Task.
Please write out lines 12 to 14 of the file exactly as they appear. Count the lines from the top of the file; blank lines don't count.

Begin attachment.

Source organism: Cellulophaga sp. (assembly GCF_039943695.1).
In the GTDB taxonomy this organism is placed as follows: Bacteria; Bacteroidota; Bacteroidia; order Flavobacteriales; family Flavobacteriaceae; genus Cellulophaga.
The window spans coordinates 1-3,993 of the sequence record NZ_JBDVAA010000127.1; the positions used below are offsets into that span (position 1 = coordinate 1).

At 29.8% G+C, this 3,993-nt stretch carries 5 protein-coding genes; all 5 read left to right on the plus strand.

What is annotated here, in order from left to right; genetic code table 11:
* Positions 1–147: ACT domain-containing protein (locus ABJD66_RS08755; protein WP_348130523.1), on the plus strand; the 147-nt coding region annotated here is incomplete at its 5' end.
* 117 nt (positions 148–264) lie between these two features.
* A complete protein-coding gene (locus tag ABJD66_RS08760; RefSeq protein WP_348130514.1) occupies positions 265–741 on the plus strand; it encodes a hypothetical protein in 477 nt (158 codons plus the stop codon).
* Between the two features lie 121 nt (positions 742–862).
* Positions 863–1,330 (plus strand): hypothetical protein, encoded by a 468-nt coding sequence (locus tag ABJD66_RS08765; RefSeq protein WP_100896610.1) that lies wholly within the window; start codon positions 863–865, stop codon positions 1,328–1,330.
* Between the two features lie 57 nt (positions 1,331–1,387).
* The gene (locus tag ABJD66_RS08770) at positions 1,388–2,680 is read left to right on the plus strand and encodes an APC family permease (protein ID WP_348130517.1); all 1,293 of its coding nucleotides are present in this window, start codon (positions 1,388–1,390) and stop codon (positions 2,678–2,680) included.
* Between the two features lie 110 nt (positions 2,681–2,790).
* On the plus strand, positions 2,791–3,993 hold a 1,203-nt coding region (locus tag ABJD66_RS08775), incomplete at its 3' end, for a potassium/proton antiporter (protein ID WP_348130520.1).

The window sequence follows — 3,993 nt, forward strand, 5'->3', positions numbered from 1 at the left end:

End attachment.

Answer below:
* The gene (locus tag ABJD66_RS08770) at positions 1,388–2,680 is read left to right on the plus strand and encodes an APC family permease (protein ID WP_348130517.1); all 1,293 of its coding nucleotides are present in this window, start codon (positions 1,388–1,390) and stop codon (positions 2,678–2,680) included.
* Between the two features lie 110 nt (positions 2,681–2,790).
* On the plus strand, positions 2,791–3,993 hold a 1,203-nt coding region (locus tag ABJD66_RS08775), incomplete at its 3' end, for a potassium/proton antiporter (protein ID WP_348130520.1).